WANT TO SAVE THE WORLD? TRY SHOPPING AT YOUR LOCAL FARMERS MARKET

SUSTAINABLE FOOD SUSTAINABLE LIVING
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Farmers markets are a feast for the senses! Artisan delicacies, delicious fusion foods sizzling away in hipster food trucks, the smell of fresh bread and coffee, happy pups and cheery faces. Sounds like you couldn’t want more.

But! There is more. A whole lot than just the goodness that meets the immediate senses.

Here’s our farmers market history (in case you wanted to know). We had the best Saturday morning routine when we lived in Melbourne, visiting our local farmers’ market at the Abbotsford Convent. Then we moved to London, and one of the first tasks was finding a local farmers’ market. We were thrilled to learn that the Primrose Hill Market, which is just next to the Primrose Hill Park (one of the best views in London, seriously), was down the road from us.

Now that we’re back in Melbourne, we’ve gone full circle and have returned to the convent for most of our foodie needs! Now that you’ve been filled in, we can move on to the point of this article 🙂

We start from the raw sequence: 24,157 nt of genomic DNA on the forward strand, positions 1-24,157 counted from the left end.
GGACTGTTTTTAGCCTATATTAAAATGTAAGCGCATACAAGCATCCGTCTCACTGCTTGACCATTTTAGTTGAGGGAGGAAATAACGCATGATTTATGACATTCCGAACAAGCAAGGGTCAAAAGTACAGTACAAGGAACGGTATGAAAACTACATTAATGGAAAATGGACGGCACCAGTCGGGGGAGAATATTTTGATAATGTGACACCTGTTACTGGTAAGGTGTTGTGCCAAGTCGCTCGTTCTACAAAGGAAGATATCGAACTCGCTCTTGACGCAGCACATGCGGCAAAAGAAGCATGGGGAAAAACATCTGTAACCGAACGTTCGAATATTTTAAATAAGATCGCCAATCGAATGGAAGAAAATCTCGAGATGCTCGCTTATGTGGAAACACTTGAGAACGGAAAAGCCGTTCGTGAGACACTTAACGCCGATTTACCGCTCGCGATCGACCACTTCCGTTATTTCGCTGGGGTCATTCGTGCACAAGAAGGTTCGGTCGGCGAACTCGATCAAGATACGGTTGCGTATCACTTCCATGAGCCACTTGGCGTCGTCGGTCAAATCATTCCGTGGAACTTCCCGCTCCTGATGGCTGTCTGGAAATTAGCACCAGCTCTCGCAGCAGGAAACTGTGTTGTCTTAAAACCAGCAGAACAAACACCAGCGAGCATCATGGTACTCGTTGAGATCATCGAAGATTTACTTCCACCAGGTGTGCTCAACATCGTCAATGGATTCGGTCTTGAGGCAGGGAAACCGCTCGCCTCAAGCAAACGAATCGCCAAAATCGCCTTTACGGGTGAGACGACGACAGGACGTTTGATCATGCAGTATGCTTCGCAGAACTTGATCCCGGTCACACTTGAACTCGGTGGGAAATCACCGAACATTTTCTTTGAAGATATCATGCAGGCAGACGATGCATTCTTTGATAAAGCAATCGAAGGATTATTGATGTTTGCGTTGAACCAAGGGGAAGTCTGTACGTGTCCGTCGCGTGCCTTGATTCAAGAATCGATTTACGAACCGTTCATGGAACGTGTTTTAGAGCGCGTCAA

THE WHY EXPLAINED

There’s no doubt, farmers markets have been trending for a few years now, but why?

Aside from the delicious food and the great atmosphere, we think there are two main drivers that are pushing people towards local producers and growers rather than opting for supermarkets:

  • long-term wellbeing
  • wellbeing of our environment

What exactly do we mean by that? Let’s break it down a little further…

1. BETTER FOOD QUALITY

There is an abundance of high quality organic fresh produce – much of which you would rarely see at regular supermarkets.

  • Personal well-being: Many farmers who sell their produce at the local farmers’ markets not only use organic farming methods but also use non-modified seeds. Some pundits say that there are little or no health benefits to eating organic produce we think that it’s actually quite rational and logical to avoid food that’s been grown and manufactured in the presence of a myriad of chemicals, antibiotics, harmful insecticides and pesticides.
  • It’s also worth mentioning that a lot of the ‘fresh’ produce in your local grocery store has been frozen for sometimes months before they’re thawed and finally sold to the public. So for us, “organic” is by far the healthier option, the produce is as close to al natural as you can get and therefore comes with a boost in nutrition without the exposure to various chemicals.